// Safety: We'll join on the task before `'env` expires ...right?
                    let f: Pin<Box<dyn Future<Output = ()> + Send>> = unsafe { transmute(f) };

                    // Spawn a task
                    let join_handle = tokio::spawn(f);
                    *self = SpawnAndJoin::Joining(join_handle);
                }
                SpawnAndJoin::Joining(mut join_handle) => {
                    match Pin::new(&mut join_handle).poll(cx) {
                        Poll::Ready(_) => {}
                        Poll::Pending => {
                            *self = SpawnAndJoin::Joining(join_handle);
                            return Poll::Pending;
                        }
                    }

                    return Poll::Ready(());
                }
                SpawnAndJoin::Invalid => panic!("polled after completion"),
            }
        }
    }
}

The owner of SpawnAndJoin could just stop calling poll and drop it, unborrowing 'env, despite the spawned task is still running and possibly dereferencing &'env _.

A possible solution to this problem is to terminate the program on cancellation so that no threads will ever observe expired 'env:

impl<'env> Drop for SpawnAndJoin<'env> {
    fn drop(&mut self) {
        if matches!(self, SpawnAndJoin::Joining(_)) {
            std::process::abort();
        }
    }
}

Problem solved then! Not quite, actually. The owner of SpawnAndJoin could forget it (section Forgotten), skipping the destructor altogether.

As far as I know, it's impossible to guarantee the execution of any code piece before the unborrow of 'env. The only safe moment to use 'env in SpawnAndJoin is during the calls to its methods (poll and drop) that already take 'env as part of their arguments. When the owner is not calling those methods, it can end 'env anytime.

useafterfreepollpollspawnpollpollfdropforgetOwner'envSpawnAndJoin<'env>

πŸ”—Remote Polls

What's safe to do is to poll the spawned task only within the original future's poll duration. This may seem like nothing more than select!, FuturesUnordered, or just await-ing the future directly, but it does have some uses when you need to simultaneously access borrowed values (consider &(dyn Trait + Sync)) and a non-Send value bound to a particular event loop thread.

This can be implemented by having SpawnAndJoin::poll poll the scoped task synchronously on the target executor.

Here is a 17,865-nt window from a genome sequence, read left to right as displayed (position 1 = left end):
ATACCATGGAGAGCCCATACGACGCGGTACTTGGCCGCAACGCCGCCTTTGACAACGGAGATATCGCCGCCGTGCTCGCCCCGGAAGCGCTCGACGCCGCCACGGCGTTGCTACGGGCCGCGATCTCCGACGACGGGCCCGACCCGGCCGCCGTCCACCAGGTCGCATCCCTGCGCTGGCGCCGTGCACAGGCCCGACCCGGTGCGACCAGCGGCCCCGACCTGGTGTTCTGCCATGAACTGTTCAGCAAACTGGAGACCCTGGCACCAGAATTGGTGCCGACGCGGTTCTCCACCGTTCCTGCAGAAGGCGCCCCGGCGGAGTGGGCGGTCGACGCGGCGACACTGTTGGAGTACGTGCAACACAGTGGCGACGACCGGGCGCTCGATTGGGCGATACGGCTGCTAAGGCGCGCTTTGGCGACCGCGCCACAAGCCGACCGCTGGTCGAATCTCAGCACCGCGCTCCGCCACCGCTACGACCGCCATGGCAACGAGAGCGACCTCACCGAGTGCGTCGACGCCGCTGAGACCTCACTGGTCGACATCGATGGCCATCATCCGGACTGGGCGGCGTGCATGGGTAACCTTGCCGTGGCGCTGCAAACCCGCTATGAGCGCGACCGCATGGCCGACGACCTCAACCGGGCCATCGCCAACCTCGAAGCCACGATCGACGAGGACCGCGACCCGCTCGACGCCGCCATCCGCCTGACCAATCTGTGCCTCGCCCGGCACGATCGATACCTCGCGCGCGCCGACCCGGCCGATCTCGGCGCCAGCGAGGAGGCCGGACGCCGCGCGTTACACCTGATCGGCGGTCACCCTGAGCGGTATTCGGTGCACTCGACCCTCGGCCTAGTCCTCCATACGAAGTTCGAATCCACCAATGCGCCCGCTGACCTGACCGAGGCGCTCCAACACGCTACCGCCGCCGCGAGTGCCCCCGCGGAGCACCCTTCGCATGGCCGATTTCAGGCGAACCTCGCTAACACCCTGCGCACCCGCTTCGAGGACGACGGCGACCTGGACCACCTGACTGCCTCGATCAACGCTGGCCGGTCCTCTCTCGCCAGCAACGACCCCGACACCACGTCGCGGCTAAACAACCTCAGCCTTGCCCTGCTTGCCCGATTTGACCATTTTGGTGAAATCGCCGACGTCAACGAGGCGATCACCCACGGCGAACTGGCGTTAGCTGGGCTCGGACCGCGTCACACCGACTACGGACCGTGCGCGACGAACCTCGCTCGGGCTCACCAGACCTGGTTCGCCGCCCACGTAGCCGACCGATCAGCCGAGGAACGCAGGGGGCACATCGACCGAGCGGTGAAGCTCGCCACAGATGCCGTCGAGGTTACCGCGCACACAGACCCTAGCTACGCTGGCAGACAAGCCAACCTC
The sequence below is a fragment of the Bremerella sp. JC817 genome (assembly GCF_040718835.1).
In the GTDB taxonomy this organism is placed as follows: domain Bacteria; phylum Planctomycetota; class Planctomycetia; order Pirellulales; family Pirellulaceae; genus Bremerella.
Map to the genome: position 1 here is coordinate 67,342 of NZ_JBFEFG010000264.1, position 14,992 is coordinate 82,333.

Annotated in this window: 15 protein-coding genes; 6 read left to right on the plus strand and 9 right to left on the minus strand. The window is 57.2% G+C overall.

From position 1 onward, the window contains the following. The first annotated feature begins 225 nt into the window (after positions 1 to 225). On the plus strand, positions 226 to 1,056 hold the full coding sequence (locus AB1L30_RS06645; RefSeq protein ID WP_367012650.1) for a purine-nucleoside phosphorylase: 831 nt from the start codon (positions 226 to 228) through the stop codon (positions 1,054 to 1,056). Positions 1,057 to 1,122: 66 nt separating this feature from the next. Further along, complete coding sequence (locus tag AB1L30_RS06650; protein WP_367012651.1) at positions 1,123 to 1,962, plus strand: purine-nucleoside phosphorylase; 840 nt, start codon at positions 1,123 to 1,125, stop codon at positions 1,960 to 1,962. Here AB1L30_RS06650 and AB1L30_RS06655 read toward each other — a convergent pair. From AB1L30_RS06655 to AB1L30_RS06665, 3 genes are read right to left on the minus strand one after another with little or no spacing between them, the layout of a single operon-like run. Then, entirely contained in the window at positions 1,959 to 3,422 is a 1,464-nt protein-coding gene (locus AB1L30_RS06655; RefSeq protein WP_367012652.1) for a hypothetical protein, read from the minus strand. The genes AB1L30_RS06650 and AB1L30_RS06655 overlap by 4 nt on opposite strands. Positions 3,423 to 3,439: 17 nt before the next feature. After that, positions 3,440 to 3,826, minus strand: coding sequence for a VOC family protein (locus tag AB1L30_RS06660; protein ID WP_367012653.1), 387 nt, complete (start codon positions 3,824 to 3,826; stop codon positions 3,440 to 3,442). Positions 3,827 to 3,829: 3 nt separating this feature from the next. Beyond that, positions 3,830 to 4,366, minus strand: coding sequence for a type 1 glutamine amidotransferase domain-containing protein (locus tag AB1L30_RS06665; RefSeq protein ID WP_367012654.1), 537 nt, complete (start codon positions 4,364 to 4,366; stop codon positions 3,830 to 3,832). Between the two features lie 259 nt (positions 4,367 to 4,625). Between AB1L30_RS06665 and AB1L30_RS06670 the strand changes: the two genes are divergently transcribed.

pollpollExecutorBExectuorApollpollfShimtaskspawndropforgetOwner'envblock_onSpawnAndJoin<'env>

πŸ”—Foreign Language Interoperation

Rust's novel implementation of an async paradigm poses some challenges in interoperating with other implementations. In this section, we'll use GIO as an example because its Rust bindings are readily available (gio crate and gir-rust-code-generator5 FFI/API binding generator).

πŸ”—Who Calls Your Code?

What makes Rust's async implementation unique is that the callers of async methods are responsible for driving the callees' progress. Most underlying synchronous function calls (i.e., poll method calls) occur in the same direction as the async calls and can be implemented by direct calls in most cases (hence the "zero-cost" futures). The only time callbacks are involved is when the underlying I/O operation of some future completes and wakes up the executor through Wakerβ€”a form of type-erased smart reference to the originating executorβ€”to poll the task again. The future finally completes when it's polled again and returns Poll::Ready from its poll method. This design completely decouples this language feature from any specific event loop implementations and dynamic memory allocators while being a perfect fit for Rust's ownership system.

BarFooExecutorLoopWrite<File>polldirectcallindirectcallpollpollwake

This approach of async implementation is hard to find in other languages/runtimes6. Most implementations communicate the completion of async operations by callbacks. For instance, in GIO, callers pass a GAsyncReadyCallback and gpointer (a la Box<dyn FnOnce(&glib::Object, gio::AsyncResult)>) to make an async method call. When the operation is complete, the async callee calls the callback function on the original "main context" (a main loop defined by GLib) and passes a GAsyncResult object. To extract the result from it, the callback function needs to call the paired *_finish method. Unlike Rust futures, the control won't return to the async caller until completion.

GFileBarFooreadyready

GIO async methods can optionally support asynchronous cancellation (see section Asynchronous Cancellation) by taking a parameter of type GCancellable.

πŸ”—Rust to GIO

Rust async methods can call a GIO async method by using a one-shot channel and sending the result back through that channel. The safe API bindings for GIO async methods generated by gir-rust-code-generator accept callback functions in the form of impl FnOnce(_). For example, gio::prelude::FileExt::trash_async (GFile.trash_async) can be called like this:

use futures::channel::oneshot;
use gio::{File, prelude::*};